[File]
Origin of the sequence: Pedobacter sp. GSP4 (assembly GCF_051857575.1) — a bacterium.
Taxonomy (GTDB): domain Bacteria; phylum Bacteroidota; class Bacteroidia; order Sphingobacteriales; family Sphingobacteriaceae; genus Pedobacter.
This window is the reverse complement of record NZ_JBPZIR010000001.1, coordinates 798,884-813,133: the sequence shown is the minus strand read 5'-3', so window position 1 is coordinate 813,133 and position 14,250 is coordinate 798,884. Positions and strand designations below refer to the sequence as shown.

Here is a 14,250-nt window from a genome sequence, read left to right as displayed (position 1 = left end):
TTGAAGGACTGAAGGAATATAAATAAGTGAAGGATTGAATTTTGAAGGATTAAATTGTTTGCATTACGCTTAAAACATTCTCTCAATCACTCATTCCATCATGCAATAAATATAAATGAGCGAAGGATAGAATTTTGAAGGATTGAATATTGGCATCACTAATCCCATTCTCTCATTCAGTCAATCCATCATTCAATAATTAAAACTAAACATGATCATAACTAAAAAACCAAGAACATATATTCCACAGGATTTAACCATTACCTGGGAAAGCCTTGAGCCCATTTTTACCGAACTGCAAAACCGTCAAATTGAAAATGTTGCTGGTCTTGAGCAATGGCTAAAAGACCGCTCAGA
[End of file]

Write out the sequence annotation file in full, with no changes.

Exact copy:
Origin of the sequence: Pedobacter sp. GSP4 (assembly GCF_051857575.1) — a bacterium.
Taxonomy (GTDB): domain Bacteria; phylum Bacteroidota; class Bacteroidia; order Sphingobacteriales; family Sphingobacteriaceae; genus Pedobacter.
This window is the reverse complement of record NZ_JBPZIR010000001.1, coordinates 798,884-813,133: the sequence shown is the minus strand read 5'-3', so window position 1 is coordinate 813,133 and position 14,250 is coordinate 798,884. Positions and strand designations below refer to the sequence as shown.

Here is a 14,250-nt window from a genome sequence, read left to right as displayed (position 1 = left end):
TTGAAGGACTGAAGGAATATAAATAAGTGAAGGATTGAATTTTGAAGGATTAAATTGTTTGCATTACGCTTAAAACATTCTCTCAATCACTCATTCCATCATGCAATAAATATAAATGAGCGAAGGATAGAATTTTGAAGGATTGAATATTGGCATCACTAATCCCATTCTCTCATTCAGTCAATCCATCATTCAATAATTAAAACTAAACATGATCATAACTAAAAAACCAAGAACATATATTCCACAGGATTTAACCATTACCTGGGAAAGCCTTGAGCCCATTTTTACCGAACTGCAAAACCGTCAAATTGAAAATGTTGCTGGTCTTGAGCAATGGCTAAAAGACCGCTCAGA